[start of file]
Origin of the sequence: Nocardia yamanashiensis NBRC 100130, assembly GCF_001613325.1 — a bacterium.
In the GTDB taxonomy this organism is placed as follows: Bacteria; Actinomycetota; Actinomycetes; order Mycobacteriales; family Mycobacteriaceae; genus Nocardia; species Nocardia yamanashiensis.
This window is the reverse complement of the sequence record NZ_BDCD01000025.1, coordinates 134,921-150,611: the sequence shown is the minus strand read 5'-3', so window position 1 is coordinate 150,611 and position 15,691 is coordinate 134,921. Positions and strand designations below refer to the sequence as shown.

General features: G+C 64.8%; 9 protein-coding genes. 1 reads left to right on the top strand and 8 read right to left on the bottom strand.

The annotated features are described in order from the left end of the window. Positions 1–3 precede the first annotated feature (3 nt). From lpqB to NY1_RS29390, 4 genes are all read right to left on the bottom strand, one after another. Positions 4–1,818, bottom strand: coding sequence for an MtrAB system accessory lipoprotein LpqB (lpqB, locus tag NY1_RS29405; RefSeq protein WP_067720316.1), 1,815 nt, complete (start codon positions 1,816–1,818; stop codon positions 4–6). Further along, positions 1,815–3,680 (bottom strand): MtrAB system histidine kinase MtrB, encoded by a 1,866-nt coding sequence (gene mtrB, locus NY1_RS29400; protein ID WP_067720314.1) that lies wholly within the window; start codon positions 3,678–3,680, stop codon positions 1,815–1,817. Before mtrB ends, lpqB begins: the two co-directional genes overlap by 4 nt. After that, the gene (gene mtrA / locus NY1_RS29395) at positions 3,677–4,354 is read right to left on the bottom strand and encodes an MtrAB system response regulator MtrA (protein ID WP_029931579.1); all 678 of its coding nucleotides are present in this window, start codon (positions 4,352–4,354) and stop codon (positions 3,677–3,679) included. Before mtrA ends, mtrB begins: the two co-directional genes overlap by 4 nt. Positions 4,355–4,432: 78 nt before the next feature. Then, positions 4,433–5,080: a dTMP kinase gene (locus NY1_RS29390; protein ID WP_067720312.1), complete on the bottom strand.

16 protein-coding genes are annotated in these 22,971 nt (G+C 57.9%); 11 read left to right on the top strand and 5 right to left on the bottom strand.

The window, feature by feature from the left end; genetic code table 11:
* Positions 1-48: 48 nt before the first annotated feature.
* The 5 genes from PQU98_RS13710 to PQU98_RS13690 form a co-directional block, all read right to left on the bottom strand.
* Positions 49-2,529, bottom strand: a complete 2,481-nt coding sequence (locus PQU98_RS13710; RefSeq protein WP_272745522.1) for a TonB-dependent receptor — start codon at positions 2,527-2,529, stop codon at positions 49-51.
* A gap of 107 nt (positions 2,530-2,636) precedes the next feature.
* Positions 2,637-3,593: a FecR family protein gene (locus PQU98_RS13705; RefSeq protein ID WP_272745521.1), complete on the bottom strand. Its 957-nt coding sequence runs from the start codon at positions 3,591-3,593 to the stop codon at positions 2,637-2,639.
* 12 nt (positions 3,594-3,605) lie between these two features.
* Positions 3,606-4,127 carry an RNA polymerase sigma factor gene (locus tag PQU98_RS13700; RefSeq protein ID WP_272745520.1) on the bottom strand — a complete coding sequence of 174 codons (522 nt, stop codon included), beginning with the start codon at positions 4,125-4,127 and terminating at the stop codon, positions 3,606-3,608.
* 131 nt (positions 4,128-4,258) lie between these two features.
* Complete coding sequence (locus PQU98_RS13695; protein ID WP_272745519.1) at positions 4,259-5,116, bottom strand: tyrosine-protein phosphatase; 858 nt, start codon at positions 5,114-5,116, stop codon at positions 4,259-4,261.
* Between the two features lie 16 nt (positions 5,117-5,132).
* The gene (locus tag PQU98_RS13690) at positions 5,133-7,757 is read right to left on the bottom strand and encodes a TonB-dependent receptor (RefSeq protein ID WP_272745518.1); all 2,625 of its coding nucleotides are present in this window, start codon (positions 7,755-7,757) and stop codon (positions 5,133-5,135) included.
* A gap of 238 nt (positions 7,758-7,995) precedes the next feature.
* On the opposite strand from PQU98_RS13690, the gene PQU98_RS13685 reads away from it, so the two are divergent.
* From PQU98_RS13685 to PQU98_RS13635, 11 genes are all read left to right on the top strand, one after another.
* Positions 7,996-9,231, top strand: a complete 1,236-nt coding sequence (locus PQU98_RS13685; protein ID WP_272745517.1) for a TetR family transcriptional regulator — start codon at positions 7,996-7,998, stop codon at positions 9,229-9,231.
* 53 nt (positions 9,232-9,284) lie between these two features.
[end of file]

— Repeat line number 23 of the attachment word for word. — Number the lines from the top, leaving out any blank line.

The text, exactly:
* 53 nt (positions 9,232-9,284) lie between these two features.